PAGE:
Saturday 22 October 2016

In uncharted territory, which new tribe gets your vote?

Published 25/07/2015 | 02:30

In uncharted territory, which new tribe gets your vote?
In uncharted territory, which new tribe gets your vote?

Many saw the 2011 election as the implosion of our traditional political culture as we knew it.

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In truth, it is the next general election that will demonstrate if that theory is in fact a reality or a temporal disillusionment with one particular political party at a specific moment in time.

GE 2011 delivered a seismic shift in our political landscape, but only because Fianna Fáil were decimated in terms of Dáil seats. This time the changes could be more radical and permanent. Political disruption can be pretty ugly in the short term; the aftermath of the last election has thrown up some further imponderables that leave us with a number of significant new factors that will send even the most experienced political pundit running for cover.

Celebrity candidates, Independents, gender quotas and constituency changes loom over the political landscape like the Four Horsemen of the Apocalypse. Popular engagement with politics is high: so too is a frustration with the political system itself. Political parties have understandably been fixated on restoring our economy, but in doing so they have failed to offer any social solutions or civic ideals for the future. In an age where celebrity status increasingly trumps hard work, it is inevitable that name recognition is becoming a more decisive factor.

In America, Hillary Clinton and Donald Trump lead the race in their respective parties to become presidential candidates. The number one factor that puts them ahead of their party rivals (aside from bags of cash) is name recognition. Enter stage right the "celebrity candidate".

Becoming a household name as the voice of public dissent seems to be a fast shuttle service to notoriety and public acclaim for some of our public representatives. For others, a dramatic revelation while wrapped in the security blanket of privilege is proving a useful tool for hitting the headlines.

Will any of this matter when the chips need to be cashed in? In Ireland we vote local. Building a national platform of protest might be popular, but it could fail to resonate with voters when ballots are actually cast.

The prevalence of a new wave of parties here is a welcome development for public discourse. They purport to offer voters more choice and clarity, but do they? To date they are not demonstrating any new or radical ideas. In fact, they are not even offering new people. These parties are the same people repackaged in different ways. Their inception seems designed not for the electorate, but to make the post-election selection process easier for Enda Kenny.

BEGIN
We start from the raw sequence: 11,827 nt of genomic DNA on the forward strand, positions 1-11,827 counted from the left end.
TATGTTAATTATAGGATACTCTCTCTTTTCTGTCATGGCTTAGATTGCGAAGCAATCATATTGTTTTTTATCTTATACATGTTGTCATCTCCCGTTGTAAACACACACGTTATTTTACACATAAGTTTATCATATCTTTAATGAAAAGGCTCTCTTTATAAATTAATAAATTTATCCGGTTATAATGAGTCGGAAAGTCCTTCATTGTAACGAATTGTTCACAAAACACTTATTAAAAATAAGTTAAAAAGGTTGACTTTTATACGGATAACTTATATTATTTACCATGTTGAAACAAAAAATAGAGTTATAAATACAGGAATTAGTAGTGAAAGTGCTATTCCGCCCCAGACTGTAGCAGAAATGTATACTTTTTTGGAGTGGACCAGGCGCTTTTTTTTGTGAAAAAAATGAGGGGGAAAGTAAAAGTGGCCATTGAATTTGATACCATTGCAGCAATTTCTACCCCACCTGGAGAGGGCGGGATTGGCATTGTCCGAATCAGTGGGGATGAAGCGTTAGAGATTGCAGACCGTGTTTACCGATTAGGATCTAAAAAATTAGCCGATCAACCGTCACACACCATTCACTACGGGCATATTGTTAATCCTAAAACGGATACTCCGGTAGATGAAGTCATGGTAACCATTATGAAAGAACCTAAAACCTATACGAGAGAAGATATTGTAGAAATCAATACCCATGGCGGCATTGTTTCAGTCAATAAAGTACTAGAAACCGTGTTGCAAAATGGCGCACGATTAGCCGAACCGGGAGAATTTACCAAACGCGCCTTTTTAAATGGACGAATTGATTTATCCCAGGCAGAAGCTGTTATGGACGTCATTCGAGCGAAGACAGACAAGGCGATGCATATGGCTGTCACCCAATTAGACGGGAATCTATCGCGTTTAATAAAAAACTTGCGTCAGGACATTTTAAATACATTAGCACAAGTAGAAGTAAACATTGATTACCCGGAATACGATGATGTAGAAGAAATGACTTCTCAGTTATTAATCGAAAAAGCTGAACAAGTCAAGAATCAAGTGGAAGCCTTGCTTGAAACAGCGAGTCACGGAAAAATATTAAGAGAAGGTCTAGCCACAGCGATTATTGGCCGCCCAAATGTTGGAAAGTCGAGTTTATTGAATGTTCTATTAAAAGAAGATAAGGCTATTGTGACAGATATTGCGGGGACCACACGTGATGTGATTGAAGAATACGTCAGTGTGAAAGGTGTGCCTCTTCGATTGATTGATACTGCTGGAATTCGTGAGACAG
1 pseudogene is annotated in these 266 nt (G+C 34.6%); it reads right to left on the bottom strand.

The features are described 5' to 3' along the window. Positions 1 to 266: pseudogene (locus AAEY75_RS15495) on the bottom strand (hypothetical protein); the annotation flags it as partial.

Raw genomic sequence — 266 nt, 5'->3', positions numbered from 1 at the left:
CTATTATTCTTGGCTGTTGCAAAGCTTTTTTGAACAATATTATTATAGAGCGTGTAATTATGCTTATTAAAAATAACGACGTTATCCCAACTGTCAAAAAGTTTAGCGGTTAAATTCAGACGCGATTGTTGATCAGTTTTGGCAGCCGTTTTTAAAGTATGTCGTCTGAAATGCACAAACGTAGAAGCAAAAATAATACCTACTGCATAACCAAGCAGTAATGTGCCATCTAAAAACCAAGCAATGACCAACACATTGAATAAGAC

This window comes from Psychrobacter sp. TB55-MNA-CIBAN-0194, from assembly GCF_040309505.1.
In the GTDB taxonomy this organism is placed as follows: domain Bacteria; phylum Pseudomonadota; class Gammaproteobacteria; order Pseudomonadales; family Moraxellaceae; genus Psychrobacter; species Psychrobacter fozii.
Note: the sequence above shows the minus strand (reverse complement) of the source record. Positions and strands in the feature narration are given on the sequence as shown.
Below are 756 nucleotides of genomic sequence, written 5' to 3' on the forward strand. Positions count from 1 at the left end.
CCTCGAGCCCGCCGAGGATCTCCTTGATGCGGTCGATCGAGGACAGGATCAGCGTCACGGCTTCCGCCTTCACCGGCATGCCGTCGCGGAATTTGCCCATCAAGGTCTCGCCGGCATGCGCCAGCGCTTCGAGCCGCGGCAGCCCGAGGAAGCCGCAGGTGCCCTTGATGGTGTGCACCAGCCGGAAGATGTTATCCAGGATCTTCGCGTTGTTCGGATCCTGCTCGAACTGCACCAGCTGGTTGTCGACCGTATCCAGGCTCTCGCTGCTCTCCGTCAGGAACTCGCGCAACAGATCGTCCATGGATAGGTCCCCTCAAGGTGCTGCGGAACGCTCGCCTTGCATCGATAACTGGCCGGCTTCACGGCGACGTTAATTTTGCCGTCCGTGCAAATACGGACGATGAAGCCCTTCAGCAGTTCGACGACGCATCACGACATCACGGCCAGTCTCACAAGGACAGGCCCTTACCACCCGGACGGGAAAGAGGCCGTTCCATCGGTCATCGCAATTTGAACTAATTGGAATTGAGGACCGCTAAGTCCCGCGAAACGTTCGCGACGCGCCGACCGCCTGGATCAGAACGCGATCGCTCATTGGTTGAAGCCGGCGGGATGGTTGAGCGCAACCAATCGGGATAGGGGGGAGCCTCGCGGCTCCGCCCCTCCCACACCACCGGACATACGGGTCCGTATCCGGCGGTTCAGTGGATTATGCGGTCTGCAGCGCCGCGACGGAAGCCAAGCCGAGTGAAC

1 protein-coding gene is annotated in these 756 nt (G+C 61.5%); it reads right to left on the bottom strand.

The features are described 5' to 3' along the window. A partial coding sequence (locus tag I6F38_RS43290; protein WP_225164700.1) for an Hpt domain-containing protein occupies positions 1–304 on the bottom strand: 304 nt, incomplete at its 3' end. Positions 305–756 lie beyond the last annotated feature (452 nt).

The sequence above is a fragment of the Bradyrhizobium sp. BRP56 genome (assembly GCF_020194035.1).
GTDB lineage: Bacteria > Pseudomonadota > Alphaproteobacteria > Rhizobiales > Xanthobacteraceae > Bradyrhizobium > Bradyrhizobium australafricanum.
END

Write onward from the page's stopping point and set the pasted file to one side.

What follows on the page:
Adopting the tactic "eye level is buy level" utilised by supermarkets, they sit like a political planogram waiting for shopping day. Neatly bundled together and packaged on the shelf, ready for government, screaming, pick me!

The enforcement of gender quotas is another new development that is already causing waves. Heretofore "shoe-in" candidates live in fear of the dreaded "female" who will be added to the ticket at convention, or worse, win it. To some, the introduction of gender quotas is simply an exercise in placatory, political correctness. To others it is a necessary development to progress the representation of females in our political system.

This week, when former Fine Gael strategist Frank Flannery, opined that the policy was discouraging young men from entering the fray, female candidates shouted "welcome to my world".

For good or bad, the Government have made good on their commitment on this issue. It will have far reaching, financial and electoral consequences for the larger political parties in a way that this country hasn't seen before.

Last but not least, there are the boundary commission changes which will also deliver significant change. With fewer constituencies than before, internal political battles will be fierce. The number of seats in Dáil Éireann will be reduced from 166 to 158. The only certainty now is that lots of incumbents will lose. A sea of change lies ahead for counties like Donegal, Tipperary and Kerry which will be reduced from two constituencies to one. Geographically, they are enormous areas to cover.

These known unknowns add up to the law of unintended consequences. In 2011 an old political structure shattered. In 2016 the rubble will be swept away. It lasted nearly 90 years, but those old certainties show no sign of being replaced by any future certainty. We are hurtling into the political unknown.

In uncharted territory, which new tribe gets your vote?

Irish Independent

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